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'Reborn on the Fourth of July'

'Reborn on the Fourth of July'

A Divinity student reflects on his military service in Iraq and the challenge it posed to his faith

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Durham, NC - As the country prepares to celebrate the Fourth of July, a graduate student who served in the Iraq War finds the holiday bittersweet. Logan Mehl-Laituri, a master of theological studies student at Duke Divinity School, wrote a book, "Reborn on the Fourth of July: The Challenge of Faith, Patriotism and Conscience," about the tension felt by many Christians in the military.

"From an ethical perspective, as well as a social one, I think the Fourth of July, with its heavy focus on military personnel, is a key moment to articulate the epidemic-scale rate of soldier and veteran suicides," Mehl-Laituri said.

Like many others, Mehl-Laituri says he finds a conflict between his love of country and "God's love for the world."

Mehl-Laituri grew up in a community in Southern California that celebrated military service. He said he joined the Army and served in Operation Iraqi Freedom believing that it was one way to proclaim his faith and express his love for God was to participate in war. He was honorably discharged in 2006 as a noncommissioned officer after receiving numerous medals, commendations and badges.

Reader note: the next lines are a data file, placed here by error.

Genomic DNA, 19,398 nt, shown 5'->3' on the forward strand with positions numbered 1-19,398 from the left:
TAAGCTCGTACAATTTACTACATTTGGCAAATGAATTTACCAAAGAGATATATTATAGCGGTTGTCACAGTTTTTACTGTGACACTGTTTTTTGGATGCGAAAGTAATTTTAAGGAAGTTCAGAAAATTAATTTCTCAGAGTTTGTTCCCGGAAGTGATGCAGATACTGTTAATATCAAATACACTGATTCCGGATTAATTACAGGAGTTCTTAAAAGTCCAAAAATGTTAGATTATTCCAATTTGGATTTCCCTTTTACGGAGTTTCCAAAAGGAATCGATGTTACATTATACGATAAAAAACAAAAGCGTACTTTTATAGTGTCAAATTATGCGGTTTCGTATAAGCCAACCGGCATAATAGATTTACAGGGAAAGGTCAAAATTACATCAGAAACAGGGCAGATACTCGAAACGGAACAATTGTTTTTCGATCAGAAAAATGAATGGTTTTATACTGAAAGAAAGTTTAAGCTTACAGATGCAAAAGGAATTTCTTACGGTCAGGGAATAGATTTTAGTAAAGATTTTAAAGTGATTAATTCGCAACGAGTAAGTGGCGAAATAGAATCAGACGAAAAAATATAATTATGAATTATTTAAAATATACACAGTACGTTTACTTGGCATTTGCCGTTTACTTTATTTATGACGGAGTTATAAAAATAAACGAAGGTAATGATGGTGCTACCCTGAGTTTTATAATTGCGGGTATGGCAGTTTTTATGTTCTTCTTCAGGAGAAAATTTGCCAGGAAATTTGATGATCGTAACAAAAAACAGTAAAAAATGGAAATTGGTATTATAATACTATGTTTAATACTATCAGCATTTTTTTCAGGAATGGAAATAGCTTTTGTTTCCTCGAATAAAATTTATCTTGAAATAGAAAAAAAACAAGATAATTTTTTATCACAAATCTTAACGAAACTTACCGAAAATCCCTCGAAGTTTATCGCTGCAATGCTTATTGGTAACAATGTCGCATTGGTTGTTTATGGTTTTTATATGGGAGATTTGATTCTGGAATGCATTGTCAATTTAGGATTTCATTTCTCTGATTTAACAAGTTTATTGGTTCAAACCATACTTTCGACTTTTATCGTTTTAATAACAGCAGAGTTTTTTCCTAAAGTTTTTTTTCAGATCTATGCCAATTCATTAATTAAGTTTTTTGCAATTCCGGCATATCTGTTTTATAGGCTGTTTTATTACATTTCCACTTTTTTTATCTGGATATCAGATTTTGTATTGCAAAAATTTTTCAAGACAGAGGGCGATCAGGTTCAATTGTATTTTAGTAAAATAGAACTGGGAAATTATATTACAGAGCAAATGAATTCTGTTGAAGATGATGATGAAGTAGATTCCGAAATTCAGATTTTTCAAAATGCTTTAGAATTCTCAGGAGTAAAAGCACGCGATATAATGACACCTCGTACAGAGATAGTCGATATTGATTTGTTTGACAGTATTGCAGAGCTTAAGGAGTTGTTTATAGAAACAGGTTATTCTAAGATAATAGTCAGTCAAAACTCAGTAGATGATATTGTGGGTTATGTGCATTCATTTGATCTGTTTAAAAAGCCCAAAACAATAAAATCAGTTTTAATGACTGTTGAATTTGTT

However, his service challenged his assumptions about faith and the military and returning home he found both church and the country in poor shape to help soldiers address the pain and wounds that came with service.

"The acts soldiers commit are not their own, but they are tragically forced to interpret and internalize them without much meaningful guidance from religious leaders," he said in an interview with a Christian book website.

According to a recent Pentagon report, the rate is one suicide a day for active-duty soldiers. According to the Department of Veterans Affairs, the rate is 18 suicides per day for veterans.

"There certainly is much to celebrate on the Fourth, such as freedom, popular sovereignty and the birth of liberal democracy, but part of me mourns the fact that we continue to look past the very people we venerate so much," Mehl-Laituri said in a news tip earlier this week.

"Whole generations are growing up with the understanding that war is the norm (and) perpetual conflict is a way of life," he wrote. "But is it the way of Christ?"

This morning he shared his views in an interview with the Armed Services Radio Network, which broadcasts to military service members and civilians overseas.

He was a member of the Iraq Veterans Against the War and helped organize, After the Yellow Ribbon project with Milites Christi, an emerging Divinity School student group that helps churches and military groups "heal the unseen wounds of war."

"Reborn on the Fourth of July" aims to counter cultural assumptions about how patriotism and faith intersect. Mehl-Laituri shares what he deems are the lived challenges Christians in military service face on and off the battlefield. The title has personal meaning for Mehl-Laituri as he was baptized as a Christian on the national holiday in 2006 at age 24. 

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